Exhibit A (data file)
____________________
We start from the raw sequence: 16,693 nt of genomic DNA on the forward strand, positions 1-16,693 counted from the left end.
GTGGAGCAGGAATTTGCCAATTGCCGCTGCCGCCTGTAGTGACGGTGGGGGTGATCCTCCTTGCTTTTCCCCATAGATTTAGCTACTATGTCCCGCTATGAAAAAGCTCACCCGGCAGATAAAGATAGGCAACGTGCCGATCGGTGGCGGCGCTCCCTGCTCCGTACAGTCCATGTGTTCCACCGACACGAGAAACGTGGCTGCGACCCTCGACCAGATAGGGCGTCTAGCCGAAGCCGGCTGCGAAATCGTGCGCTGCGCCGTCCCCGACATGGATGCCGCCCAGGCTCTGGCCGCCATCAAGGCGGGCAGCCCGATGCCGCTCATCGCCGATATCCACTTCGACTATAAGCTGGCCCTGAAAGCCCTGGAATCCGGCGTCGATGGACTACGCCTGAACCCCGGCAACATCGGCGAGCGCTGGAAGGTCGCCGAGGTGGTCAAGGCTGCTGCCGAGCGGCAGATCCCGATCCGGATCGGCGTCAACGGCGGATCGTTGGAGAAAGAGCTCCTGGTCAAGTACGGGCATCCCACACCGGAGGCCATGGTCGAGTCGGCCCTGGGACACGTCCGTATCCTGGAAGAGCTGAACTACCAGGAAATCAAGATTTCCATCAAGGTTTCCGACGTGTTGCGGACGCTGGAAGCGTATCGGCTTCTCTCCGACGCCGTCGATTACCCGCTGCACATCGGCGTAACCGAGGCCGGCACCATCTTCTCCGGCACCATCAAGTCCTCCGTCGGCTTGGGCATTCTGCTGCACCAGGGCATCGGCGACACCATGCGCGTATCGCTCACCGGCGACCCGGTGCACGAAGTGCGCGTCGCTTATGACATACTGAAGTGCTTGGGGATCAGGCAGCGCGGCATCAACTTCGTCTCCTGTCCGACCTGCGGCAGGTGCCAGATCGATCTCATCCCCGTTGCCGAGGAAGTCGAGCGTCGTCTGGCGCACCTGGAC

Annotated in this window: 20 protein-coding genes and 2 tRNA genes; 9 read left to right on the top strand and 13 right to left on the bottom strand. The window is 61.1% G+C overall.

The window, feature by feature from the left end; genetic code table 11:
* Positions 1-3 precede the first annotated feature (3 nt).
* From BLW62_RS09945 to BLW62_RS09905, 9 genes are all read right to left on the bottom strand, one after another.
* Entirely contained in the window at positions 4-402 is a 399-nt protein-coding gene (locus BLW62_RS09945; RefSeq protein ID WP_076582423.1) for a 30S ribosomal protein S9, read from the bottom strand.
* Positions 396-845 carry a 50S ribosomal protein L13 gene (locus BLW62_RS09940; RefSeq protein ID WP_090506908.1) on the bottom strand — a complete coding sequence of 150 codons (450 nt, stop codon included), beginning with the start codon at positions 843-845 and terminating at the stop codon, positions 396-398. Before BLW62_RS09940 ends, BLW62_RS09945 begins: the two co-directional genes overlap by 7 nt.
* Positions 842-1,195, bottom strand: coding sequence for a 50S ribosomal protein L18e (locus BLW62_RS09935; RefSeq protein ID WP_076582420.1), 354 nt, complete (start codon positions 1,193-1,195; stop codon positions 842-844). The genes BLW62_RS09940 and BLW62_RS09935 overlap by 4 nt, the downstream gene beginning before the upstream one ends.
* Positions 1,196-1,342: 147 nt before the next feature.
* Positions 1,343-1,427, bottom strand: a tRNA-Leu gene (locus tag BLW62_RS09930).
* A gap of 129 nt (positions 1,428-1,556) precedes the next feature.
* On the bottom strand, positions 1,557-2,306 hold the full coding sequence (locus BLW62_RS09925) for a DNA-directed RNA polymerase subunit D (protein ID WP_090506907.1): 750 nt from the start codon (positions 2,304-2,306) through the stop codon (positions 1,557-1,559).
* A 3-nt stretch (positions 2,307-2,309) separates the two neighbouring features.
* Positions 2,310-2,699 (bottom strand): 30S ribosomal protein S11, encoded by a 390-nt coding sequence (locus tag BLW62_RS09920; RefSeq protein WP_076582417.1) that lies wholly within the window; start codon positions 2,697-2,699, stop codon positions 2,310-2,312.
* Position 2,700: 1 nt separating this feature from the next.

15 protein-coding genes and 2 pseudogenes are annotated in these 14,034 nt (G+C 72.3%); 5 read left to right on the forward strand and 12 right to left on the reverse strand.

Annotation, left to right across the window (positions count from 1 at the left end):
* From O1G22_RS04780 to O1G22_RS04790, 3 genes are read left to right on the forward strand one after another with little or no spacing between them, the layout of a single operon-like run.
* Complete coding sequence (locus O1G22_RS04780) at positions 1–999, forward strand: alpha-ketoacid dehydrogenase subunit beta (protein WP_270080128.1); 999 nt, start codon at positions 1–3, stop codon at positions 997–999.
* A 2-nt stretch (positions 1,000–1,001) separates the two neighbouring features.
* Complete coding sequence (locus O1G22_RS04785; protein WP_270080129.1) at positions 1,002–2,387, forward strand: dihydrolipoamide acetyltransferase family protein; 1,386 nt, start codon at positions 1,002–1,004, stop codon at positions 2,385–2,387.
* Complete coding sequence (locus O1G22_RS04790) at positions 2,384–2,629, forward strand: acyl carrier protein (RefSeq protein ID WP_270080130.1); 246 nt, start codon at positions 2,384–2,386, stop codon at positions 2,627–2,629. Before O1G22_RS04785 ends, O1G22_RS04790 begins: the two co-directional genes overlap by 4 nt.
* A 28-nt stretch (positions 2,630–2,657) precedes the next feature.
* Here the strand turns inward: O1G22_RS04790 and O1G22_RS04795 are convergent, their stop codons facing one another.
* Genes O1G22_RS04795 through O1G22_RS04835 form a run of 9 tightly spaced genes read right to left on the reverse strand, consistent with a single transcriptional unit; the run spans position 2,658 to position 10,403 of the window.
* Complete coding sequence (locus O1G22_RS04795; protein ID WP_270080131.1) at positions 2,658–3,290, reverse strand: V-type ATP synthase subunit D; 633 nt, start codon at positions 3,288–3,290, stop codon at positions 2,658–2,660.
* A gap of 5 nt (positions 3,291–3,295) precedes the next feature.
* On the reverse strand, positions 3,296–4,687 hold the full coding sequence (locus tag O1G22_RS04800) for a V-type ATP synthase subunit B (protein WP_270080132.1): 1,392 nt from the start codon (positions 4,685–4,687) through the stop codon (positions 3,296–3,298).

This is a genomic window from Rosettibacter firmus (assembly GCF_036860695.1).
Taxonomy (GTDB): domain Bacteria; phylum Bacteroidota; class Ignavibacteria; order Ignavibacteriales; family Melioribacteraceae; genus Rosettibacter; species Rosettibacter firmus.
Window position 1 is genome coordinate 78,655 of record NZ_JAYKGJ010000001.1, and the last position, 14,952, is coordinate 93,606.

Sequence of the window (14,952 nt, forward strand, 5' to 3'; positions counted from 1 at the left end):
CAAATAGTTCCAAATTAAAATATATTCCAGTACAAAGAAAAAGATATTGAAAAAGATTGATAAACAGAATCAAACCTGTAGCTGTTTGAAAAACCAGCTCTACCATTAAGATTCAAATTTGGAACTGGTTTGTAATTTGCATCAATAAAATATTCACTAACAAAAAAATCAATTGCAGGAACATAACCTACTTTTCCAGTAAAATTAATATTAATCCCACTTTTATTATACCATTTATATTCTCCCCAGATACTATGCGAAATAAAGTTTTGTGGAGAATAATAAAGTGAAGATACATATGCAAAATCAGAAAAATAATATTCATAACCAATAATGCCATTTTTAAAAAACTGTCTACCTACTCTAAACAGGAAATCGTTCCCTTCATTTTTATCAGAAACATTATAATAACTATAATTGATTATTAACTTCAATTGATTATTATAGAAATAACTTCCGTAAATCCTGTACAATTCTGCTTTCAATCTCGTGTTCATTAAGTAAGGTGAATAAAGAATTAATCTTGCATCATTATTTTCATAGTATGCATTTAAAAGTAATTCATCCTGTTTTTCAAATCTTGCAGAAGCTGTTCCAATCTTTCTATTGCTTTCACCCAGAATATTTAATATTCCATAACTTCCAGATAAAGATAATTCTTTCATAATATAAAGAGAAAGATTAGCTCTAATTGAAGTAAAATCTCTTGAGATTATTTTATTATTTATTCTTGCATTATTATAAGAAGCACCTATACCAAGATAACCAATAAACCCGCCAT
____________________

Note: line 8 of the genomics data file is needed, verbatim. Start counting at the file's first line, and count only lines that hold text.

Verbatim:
* Positions 396-845 carry a 50S ribosomal protein L13 gene (locus BLW62_RS09940; RefSeq protein ID WP_090506908.1) on the bottom strand — a complete coding sequence of 150 codons (450 nt, stop codon included), beginning with the start codon at positions 843-845 and terminating at the stop codon, positions 396-398. Before BLW62_RS09940 ends, BLW62_RS09945 begins: the two co-directional genes overlap by 7 nt.